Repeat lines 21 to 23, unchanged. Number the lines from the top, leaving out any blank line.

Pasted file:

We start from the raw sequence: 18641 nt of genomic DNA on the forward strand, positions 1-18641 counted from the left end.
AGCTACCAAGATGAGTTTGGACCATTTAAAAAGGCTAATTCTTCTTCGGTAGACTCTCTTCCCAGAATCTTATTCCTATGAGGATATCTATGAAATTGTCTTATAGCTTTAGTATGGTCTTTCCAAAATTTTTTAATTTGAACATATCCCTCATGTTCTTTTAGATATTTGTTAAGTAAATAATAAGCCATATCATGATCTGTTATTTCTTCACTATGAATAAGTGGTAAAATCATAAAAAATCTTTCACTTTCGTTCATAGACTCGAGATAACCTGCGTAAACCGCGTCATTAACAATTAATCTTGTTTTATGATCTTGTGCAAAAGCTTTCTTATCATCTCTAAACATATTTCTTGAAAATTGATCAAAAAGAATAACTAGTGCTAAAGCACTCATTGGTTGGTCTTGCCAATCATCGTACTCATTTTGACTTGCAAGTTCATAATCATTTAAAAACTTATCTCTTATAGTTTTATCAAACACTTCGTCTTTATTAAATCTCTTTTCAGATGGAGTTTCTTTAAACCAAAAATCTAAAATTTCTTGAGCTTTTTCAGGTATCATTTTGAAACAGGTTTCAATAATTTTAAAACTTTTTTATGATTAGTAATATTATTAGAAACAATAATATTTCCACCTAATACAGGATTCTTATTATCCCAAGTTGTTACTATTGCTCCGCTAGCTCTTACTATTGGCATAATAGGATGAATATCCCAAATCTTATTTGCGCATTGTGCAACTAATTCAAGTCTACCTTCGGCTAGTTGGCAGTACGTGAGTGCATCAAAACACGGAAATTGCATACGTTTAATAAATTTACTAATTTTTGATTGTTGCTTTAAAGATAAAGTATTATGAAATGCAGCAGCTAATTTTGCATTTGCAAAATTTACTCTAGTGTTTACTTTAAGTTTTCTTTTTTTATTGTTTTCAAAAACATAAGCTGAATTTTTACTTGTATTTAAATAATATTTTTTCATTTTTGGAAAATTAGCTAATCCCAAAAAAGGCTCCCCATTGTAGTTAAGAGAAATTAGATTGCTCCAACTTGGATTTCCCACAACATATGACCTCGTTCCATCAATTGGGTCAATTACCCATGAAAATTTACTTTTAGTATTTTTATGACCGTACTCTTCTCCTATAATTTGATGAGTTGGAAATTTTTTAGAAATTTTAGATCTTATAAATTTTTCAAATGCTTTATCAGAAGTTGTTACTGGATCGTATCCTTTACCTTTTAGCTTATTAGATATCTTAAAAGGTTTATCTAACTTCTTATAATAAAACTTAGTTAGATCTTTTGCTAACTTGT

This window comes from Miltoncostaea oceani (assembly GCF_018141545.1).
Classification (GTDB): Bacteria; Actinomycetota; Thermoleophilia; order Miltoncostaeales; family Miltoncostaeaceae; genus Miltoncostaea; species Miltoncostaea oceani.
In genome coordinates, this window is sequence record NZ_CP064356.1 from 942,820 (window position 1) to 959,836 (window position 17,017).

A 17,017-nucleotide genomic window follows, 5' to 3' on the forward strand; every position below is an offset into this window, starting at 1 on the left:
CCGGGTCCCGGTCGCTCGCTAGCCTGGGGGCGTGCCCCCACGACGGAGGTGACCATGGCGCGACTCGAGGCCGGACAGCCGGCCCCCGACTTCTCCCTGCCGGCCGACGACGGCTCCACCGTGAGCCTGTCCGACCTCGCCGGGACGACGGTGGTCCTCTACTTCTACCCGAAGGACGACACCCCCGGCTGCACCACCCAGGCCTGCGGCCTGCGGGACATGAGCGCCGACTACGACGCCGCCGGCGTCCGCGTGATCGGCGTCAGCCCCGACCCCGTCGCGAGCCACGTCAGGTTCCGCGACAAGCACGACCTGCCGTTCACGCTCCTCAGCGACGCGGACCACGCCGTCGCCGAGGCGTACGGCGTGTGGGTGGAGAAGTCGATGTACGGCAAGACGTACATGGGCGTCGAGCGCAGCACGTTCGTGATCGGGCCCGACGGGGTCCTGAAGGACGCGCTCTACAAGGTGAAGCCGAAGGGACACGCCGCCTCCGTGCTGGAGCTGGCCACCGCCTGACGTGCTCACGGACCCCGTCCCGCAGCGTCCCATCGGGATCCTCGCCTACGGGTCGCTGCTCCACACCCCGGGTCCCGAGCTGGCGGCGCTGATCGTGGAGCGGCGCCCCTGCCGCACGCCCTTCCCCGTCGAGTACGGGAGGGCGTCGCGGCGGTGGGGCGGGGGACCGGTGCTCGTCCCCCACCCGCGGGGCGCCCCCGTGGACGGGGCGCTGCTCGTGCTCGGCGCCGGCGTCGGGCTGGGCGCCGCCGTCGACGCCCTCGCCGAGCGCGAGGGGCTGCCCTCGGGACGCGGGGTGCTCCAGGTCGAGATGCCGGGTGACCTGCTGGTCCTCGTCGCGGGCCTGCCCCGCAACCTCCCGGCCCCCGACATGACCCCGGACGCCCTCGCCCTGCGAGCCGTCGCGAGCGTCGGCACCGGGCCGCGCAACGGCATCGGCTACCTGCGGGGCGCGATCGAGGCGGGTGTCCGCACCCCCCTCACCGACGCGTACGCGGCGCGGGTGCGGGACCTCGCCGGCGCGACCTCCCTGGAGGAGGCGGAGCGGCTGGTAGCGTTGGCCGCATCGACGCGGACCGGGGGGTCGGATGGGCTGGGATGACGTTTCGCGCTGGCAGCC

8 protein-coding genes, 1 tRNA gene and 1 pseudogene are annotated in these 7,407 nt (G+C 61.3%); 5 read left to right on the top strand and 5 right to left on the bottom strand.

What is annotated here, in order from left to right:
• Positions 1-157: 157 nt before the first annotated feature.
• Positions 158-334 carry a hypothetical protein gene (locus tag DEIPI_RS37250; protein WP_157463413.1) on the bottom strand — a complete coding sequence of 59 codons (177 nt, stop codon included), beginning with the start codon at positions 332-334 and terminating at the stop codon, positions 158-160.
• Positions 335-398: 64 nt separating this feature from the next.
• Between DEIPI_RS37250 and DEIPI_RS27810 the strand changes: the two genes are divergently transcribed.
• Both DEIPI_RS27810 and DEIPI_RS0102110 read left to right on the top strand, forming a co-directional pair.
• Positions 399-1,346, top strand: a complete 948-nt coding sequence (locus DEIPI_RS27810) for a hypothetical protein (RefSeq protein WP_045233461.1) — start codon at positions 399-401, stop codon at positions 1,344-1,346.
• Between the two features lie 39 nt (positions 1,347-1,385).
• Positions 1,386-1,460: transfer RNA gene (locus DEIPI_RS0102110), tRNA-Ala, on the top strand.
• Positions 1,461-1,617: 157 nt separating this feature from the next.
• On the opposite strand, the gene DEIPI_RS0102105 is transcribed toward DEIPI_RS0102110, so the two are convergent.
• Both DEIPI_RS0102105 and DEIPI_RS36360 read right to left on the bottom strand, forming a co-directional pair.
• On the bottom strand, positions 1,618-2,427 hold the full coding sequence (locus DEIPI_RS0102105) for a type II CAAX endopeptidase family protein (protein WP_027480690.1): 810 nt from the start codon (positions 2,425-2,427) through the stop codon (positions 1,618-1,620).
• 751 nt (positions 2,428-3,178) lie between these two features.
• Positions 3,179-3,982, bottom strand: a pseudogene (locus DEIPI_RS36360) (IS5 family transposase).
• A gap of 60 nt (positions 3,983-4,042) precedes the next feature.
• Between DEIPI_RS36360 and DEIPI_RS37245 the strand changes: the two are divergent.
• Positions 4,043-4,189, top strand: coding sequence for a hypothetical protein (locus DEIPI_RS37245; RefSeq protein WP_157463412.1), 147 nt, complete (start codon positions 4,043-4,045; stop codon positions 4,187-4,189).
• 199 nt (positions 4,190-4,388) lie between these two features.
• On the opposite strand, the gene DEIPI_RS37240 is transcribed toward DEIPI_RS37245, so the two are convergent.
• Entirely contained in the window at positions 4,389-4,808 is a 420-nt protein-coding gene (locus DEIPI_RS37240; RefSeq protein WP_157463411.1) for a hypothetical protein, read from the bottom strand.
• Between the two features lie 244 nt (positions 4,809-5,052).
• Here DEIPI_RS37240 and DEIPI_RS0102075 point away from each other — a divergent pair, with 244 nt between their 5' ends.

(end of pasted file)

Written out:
• On the bottom strand, positions 1,618-2,427 hold the full coding sequence (locus DEIPI_RS0102105) for a type II CAAX endopeptidase family protein (protein WP_027480690.1): 810 nt from the start codon (positions 2,425-2,427) through the stop codon (positions 1,618-1,620).
• 751 nt (positions 2,428-3,178) lie between these two features.
• Positions 3,179-3,982, bottom strand: a pseudogene (locus DEIPI_RS36360) (IS5 family transposase).